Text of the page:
“It’s tough to propose new illegal immigration bills in Arizona,” one state senator told the New York Times this week, “because we’ve pretty much done them all.” Unexhausted by the effort, the Arizona legislature is putting forward a new bill aimed at immigrants in the country illegally, with provisions to crack down on so-called “sanctuary cities” and change the way some immigrants are sentenced for crimes. Specifically, the fill calls for unauthorized immigrants to receive the maximum sentence for any crime they are convicted of, stripping judges of discretion in those cases.

This is Arizona’s latest controversial anti-immigrant bill. The most infamous, the SB 1070 “show me your papers” law was largely struck down by the Supreme Court. In that case, the court ruled that Arizona had waded too far into federal legal territory by mandating punishments for immigrants not carrying their documents with them, among other provisions.

Arizona legislators seem confident that this time they’ll be able to pass a bill that passes constitutional muster.  

“People who are not citizens of this country are not afforded the same rights as our citizens,” Sen. Steve Smith, Republican of Maricopa County told the Washington Post. “You can like that or you can not like that. I don’t care. That is the law.”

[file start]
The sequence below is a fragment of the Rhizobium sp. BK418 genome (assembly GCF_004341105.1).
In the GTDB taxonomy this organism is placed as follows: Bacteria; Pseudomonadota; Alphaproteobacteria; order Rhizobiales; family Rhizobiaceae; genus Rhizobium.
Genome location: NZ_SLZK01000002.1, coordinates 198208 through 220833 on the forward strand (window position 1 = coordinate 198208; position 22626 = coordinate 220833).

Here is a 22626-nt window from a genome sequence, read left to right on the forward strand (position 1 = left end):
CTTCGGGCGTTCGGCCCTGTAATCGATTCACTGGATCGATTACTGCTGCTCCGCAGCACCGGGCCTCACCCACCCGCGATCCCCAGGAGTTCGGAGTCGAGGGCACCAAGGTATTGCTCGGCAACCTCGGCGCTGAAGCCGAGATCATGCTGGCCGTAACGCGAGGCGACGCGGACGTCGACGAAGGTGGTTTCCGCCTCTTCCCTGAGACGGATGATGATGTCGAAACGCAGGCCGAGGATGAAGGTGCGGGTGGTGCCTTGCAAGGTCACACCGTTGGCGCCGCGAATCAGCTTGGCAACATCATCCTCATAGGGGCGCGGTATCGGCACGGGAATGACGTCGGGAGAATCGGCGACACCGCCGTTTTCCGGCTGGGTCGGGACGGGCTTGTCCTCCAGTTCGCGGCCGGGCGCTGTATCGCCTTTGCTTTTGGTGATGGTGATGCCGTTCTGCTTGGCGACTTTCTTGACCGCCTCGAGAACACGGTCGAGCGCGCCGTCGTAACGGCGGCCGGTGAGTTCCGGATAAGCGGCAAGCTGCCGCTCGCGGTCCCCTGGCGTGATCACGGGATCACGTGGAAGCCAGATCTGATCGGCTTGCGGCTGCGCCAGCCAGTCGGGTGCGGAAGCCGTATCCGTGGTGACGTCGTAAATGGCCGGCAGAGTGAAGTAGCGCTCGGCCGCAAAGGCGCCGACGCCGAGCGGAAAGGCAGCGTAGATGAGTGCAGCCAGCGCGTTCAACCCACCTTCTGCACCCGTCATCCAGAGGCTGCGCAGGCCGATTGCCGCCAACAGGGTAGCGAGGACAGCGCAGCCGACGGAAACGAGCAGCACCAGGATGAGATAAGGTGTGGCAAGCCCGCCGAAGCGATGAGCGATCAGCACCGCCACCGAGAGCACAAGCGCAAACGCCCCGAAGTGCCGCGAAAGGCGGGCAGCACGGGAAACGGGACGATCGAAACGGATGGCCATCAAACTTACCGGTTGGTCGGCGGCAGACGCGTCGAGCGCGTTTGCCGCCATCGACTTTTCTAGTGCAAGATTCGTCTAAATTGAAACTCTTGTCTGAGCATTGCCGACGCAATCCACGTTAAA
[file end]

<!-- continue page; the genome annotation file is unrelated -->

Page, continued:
That legal reasoning is has been rejected by some legal scholars and most immigrant advocates, who write that the Fourteenth Amendment generally applies equal protection under the law regardless of nationality . Still, and equal protection challenge could be defended in court, especially if the state can prove that it has a substantial interest in punishing undocumented immigrants unequally.  

Opponents of the law hope that it won’t be signed by Gov. Doug Ducey.

"We need to fight for the rights of every person good, bad or indifferent," Sen. Lupe Contreras, Democrat of Avondale told the AP. "When we start classifying certain laws to do certain things to certain individuals, I can't stand for it."

In his annual State of the State address on Monday, Gov. Ducey did not include the immigrant bill on his list of legislative priorities. Instead, he focused on border security in the context of the heroin epidemic in the state, and creating a new office of economic development. It’s too early to tell if Ducey would sign the latest immigration bill if it reached his desk, but it appears that he’s less than eager to face another SB 1070 fight.